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Title: The Economic Reality of the Beauty Myth
Resulting in 1 citation.
1. Averett, Susan L.
Korenman, Sanders D.
The Economic Reality of the Beauty Myth
Journal of Human Resources 31,2 (Spring 1996): 304-330.
Cohort(s): NLSY79
Publisher: University of Wisconsin Press
Keyword(s): Black Studies; Discrimination; Earnings; Family Background and Culture; Height, Height-Weight Ratios; Income; Labor Market Outcomes; Marital Status; Obesity; Siblings

A study investigates income, marital status, and hourly pay differentials by body mass in a sample of 23- and 31-year-olds drawn from the 1988 National Longitudinal Survey of Labor Market Experience of Youth. Obese women have lower family incomes than women whose weight-for-height is in the "recommended" range. The results for men are weaker and mixed. The study finds similar results when it compares same-sex siblings in order to control for family background differences. Differences in economic status by body mass for women increase markedly when an earlier weight measure is used or the sample is restricted to persons who were single and childless when the early weight was reported. There is some evidence of labor market discrimination against obese women. Differences in marriage probabilities and spouse's earnings, however, account for 50% to 95% of their lower economic status. There is little evidence that obese African American women suffer an economic penalty to other African American women. [Copyright Board of Regents of the University of Wisconsin System 1996]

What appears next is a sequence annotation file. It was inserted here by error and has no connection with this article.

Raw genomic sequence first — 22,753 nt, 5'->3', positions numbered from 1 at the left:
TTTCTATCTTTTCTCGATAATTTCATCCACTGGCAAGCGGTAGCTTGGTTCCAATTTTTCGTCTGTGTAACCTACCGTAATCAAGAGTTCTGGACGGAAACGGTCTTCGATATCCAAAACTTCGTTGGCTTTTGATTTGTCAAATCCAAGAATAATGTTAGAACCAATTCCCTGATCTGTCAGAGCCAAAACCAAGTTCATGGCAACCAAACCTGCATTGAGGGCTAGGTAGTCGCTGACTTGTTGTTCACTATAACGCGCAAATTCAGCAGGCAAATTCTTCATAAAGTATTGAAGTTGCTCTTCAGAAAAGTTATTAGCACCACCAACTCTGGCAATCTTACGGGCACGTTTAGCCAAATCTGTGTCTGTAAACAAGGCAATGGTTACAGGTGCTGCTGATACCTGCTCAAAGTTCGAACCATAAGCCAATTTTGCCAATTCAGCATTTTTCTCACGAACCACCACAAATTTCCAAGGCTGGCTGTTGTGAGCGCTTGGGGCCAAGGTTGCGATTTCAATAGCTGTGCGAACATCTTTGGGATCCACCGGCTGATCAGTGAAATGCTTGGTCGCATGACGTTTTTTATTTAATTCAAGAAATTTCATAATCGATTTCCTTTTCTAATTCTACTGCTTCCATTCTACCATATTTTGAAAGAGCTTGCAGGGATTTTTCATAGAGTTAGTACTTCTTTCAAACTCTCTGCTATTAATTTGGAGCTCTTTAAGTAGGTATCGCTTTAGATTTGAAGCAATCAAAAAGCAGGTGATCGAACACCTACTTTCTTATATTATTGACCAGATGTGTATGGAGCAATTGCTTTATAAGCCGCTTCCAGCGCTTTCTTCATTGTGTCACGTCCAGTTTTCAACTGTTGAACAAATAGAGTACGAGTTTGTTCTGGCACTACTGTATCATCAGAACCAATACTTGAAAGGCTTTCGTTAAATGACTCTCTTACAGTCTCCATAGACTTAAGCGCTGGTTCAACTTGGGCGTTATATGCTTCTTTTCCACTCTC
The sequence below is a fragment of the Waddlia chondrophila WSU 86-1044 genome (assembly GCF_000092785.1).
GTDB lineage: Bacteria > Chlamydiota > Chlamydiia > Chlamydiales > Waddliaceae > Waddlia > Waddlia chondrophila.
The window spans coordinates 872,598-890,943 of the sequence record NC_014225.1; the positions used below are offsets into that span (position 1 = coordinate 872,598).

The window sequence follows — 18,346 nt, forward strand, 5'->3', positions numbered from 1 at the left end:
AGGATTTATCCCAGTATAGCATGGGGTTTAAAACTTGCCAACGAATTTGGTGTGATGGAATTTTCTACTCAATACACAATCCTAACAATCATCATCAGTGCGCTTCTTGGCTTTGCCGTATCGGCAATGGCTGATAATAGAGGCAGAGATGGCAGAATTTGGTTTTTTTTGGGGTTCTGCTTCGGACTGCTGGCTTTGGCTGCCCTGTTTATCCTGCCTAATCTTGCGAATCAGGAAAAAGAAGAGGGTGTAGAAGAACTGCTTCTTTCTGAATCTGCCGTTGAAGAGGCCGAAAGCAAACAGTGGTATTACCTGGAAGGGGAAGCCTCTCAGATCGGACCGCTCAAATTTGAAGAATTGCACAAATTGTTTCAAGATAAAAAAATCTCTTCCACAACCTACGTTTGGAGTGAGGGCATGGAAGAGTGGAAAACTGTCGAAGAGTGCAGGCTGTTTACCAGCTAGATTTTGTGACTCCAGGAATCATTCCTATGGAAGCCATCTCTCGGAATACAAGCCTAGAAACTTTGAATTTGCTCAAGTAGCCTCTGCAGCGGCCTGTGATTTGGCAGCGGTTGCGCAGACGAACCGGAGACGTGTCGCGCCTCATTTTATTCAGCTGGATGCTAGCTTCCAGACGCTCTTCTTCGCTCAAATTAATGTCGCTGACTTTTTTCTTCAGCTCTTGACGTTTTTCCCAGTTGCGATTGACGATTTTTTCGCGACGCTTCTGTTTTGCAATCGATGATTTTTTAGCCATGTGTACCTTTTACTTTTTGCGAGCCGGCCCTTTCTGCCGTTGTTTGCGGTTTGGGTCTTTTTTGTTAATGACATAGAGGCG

Bibliography Citation
Averett, Susan L. and Sanders D. Korenman. "The Economic Reality of the Beauty Myth." Journal of Human Resources 31,2 (Spring 1996): 304-330.